A few weeks ago, Lord Mandelson brought up the comparison between Mr Gordon Brown and Moses, leading his people into the Promised Land. This is not the first time such a parallel has been drawn in recent times. Mr Peter Jay, the new ambassador to Washington, drew it in 1977. James Callaghan, Mr Jay's father-in-law, mentioned it himself when they were on a country walk together, and the new ambassador subsequently incorporated it in a speech he made to the press in the American capital.
This was too good an opportunity to miss for the leader of the opposition, Margaret Thatcher, or, rather, her speech-maker Sir Ronald Millar. At the Tory conference she said: "My advice to Moses is: Keep taking the tablets." This referred to the two tablets of stone which Moses had received from the Lord. Despite her religious upbringing Mrs Thatcher had never been top of the class in scriptural studies. Still less was she known for her sense of humour. She could not understand the reference. She suggested a much better line: "Keep taking the Pill."
Her pre-speech advisers were in a difficulty. Quite clearly, she did not have the first idea of why the line was meant to be funny. Moreover, the reference to the Pill was both incomprehensible and in doubtful taste. So the reference to Moses and the tablets stayed in the script and was duly delivered by an uncomprehending Mrs Thatcher.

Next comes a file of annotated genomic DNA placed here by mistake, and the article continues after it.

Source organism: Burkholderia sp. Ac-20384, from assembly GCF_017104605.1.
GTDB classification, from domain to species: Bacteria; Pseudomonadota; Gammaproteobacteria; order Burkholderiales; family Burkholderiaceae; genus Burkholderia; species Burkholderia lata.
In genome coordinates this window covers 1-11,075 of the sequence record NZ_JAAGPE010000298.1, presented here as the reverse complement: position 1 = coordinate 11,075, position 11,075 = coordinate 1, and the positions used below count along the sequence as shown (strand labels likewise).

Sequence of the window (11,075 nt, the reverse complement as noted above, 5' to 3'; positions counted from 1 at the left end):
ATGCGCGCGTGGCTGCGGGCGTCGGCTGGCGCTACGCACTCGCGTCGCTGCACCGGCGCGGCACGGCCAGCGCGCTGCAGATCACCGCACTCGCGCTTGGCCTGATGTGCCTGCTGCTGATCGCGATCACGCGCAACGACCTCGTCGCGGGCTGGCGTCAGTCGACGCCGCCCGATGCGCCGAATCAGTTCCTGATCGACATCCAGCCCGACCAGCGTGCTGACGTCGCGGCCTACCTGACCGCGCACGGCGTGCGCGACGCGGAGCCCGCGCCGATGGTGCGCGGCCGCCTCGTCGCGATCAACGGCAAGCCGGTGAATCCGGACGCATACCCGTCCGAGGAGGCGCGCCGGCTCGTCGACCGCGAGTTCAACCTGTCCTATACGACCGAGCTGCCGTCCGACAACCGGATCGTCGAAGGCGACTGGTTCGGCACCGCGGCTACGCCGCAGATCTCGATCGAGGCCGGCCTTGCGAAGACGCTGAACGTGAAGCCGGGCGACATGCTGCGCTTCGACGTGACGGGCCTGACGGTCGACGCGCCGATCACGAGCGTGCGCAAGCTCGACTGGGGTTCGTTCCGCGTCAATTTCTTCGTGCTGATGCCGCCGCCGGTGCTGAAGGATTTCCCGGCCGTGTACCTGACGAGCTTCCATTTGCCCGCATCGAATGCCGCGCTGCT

My advice to Lord Mandelson would be to steer well clear of Moses in relation to Mr Brown. There can be nothing but trouble in store. Already, indeed, there has been the first serious row for months in the Parliamentary Labour Party, brought about by the proposal (if it really is a serious proposal) partly to privatise the Royal Mail. Even Mrs Thatcher in her most confident phase shrank from such a measure, admittedly on her somewhat babyish ground that it had "Royal" in the title. Michael Heseltine later re-examined the idea and quickly withdrew.
Quite why Lord Mandelson has to poke at an anthill at this of all times is difficult to understand, when he has enough to do in the garden already. Our Christmas mail would soon be adrift, like the examination scripts, or whatever they are called these days, that went missing earlier in the year, and, it may be, in previous years as well.
Lord Mandelson has many talents. Or, to be accurate, he has a few talents, of which a gift for the emollient phrase is the most pronounced. Even so, he is not an author of peace. In a few months, he has managed to antagonise, as far as I can see, virtually the entire PLP, and to bring about the resignation of a junior minister.
The strange thing is this: the return of Lord Mandelson has convinced the political press that the Labour Party is now united and has a chance – not yet a good chance, mind you, but nevertheless a chance – of ending up with more seats than the Conservatives. I remain unconvinced. It is more a case of whistling to keep their spirits up or, rather, of shouting "More, more" when Mr Brown has made one of his formulaic ripostes across the dispatch box, usually on the lines that his administration provides actions not words.
In fact, words are Mr Brown's speciality. So are they the speciality of all politicians. The difference between politicians is that some of them, such
as Mr Brown, can make reassuring noises – which have, by and large, been shown to be unjustified – while others, such as Mr David Cameron, are confined to commentary on what the Government is doing or not doing.